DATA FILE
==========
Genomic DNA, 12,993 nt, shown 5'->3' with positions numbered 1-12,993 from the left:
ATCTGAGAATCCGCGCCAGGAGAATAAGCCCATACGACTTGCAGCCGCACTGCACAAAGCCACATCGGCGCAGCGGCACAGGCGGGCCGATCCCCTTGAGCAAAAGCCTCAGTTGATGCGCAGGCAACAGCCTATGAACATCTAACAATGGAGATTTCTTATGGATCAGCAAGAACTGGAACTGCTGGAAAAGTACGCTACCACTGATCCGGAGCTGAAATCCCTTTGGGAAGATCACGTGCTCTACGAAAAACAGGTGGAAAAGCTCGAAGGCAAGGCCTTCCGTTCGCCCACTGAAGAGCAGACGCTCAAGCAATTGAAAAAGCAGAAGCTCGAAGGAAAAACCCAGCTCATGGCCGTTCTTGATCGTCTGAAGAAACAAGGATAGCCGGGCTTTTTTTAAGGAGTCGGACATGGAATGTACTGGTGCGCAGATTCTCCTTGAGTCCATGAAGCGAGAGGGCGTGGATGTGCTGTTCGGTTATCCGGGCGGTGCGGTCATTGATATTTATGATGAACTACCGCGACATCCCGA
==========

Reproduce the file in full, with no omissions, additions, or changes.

Genomic DNA, 12,993 nt, shown 5'->3' with positions numbered 1-12,993 from the left:
ATCTGAGAATCCGCGCCAGGAGAATAAGCCCATACGACTTGCAGCCGCACTGCACAAAGCCACATCGGCGCAGCGGCACAGGCGGGCCGATCCCCTTGAGCAAAAGCCTCAGTTGATGCGCAGGCAACAGCCTATGAACATCTAACAATGGAGATTTCTTATGGATCAGCAAGAACTGGAACTGCTGGAAAAGTACGCTACCACTGATCCGGAGCTGAAATCCCTTTGGGAAGATCACGTGCTCTACGAAAAACAGGTGGAAAAGCTCGAAGGCAAGGCCTTCCGTTCGCCCACTGAAGAGCAGACGCTCAAGCAATTGAAAAAGCAGAAGCTCGAAGGAAAAACCCAGCTCATGGCCGTTCTTGATCGTCTGAAGAAACAAGGATAGCCGGGCTTTTTTTAAGGAGTCGGACATGGAATGTACTGGTGCGCAGATTCTCCTTGAGTCCATGAAGCGAGAGGGCGTGGATGTGCTGTTCGGTTATCCGGGCGGTGCGGTCATTGATATTTATGATGAACTACCGCGACATCCCGA